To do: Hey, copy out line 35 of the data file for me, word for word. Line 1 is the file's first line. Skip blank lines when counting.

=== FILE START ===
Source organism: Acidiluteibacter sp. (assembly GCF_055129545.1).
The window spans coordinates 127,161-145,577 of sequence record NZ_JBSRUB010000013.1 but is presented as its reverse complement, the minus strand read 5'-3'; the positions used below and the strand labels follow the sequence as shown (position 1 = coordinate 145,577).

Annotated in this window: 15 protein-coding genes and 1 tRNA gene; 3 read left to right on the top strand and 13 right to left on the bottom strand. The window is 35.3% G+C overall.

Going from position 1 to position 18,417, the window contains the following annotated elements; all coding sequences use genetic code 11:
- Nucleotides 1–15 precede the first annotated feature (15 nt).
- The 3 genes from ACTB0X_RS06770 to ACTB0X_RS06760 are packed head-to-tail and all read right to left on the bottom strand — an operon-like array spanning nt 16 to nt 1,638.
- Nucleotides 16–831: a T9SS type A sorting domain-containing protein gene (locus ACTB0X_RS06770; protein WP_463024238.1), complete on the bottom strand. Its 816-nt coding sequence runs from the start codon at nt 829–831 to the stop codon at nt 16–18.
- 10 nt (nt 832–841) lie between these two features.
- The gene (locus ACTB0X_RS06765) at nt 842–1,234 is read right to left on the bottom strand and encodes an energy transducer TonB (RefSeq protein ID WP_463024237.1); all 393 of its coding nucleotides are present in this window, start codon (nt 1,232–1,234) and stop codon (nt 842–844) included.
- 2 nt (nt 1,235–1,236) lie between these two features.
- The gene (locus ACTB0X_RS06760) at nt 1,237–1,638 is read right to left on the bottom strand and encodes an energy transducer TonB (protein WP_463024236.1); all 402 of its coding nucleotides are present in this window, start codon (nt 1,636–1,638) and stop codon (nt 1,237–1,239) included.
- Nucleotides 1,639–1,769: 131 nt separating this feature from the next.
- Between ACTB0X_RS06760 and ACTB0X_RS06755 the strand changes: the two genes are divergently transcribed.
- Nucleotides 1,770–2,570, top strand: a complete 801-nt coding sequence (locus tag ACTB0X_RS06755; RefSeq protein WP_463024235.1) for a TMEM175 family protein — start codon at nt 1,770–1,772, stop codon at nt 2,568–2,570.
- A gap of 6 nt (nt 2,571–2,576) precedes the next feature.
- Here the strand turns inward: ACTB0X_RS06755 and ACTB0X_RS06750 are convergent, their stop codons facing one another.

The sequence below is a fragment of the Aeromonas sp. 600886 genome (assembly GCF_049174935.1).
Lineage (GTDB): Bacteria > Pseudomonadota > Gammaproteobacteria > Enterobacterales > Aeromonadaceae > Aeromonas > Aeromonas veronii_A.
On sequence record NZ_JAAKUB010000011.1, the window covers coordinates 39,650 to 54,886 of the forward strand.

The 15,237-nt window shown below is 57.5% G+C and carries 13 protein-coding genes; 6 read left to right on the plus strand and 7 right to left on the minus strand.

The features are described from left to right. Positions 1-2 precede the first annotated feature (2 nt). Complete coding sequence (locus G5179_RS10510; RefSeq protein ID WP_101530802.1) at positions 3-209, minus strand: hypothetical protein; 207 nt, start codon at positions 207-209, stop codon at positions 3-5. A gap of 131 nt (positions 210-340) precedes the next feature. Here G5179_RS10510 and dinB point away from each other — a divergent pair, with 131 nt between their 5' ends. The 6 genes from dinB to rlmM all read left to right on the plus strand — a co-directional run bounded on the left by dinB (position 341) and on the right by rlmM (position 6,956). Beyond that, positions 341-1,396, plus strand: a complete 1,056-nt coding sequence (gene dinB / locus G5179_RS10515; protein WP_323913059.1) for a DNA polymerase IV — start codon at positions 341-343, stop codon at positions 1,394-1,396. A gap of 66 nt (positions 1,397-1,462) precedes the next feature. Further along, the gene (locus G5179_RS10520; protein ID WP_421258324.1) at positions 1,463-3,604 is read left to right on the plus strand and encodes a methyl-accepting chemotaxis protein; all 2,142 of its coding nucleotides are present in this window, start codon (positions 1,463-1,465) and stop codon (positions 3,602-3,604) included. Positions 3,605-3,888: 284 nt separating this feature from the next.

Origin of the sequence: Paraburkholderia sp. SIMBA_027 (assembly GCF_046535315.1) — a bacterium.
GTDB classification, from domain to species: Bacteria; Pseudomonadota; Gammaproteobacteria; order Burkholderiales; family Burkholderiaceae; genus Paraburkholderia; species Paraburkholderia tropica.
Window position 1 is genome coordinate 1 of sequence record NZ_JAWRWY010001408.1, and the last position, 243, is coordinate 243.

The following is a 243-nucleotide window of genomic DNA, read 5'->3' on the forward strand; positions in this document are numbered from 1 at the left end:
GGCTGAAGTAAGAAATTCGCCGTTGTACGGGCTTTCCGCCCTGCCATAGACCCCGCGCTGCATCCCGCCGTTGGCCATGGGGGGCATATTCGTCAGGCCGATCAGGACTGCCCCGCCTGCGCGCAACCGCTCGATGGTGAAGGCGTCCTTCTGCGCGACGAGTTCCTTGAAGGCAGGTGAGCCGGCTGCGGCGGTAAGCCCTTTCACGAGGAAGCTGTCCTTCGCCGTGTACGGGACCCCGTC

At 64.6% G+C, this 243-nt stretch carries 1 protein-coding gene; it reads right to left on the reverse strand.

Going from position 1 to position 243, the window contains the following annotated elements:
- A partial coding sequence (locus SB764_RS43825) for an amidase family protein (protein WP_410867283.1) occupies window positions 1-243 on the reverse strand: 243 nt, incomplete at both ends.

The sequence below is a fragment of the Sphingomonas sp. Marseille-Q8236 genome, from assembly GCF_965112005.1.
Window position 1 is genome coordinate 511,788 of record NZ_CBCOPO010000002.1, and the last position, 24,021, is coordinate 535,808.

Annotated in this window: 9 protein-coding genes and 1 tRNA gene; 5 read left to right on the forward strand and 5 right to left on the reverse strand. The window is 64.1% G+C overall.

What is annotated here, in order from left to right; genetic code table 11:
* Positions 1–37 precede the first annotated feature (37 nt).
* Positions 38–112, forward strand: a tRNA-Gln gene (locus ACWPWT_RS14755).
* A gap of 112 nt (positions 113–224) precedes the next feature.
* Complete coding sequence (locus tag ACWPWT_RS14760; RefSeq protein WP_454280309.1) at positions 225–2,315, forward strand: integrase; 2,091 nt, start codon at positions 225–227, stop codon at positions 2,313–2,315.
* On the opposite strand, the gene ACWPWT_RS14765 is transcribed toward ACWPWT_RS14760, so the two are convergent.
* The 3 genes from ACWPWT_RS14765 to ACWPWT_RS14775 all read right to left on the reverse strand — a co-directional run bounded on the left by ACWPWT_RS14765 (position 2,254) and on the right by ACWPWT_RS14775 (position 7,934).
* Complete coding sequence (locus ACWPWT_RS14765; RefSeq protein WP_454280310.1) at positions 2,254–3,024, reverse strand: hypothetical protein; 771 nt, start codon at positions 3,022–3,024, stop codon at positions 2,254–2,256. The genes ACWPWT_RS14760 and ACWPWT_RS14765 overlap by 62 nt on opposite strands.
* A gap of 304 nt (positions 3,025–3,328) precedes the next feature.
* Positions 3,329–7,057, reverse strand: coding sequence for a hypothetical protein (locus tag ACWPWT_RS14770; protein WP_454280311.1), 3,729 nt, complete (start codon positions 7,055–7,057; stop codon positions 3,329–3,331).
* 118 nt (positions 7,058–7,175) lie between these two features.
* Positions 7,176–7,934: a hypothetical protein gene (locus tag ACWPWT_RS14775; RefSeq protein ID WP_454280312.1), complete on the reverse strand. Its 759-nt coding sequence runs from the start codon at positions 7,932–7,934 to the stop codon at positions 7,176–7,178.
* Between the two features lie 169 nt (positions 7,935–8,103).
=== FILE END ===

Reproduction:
* Positions 38–112, forward strand: a tRNA-Gln gene (locus ACWPWT_RS14755).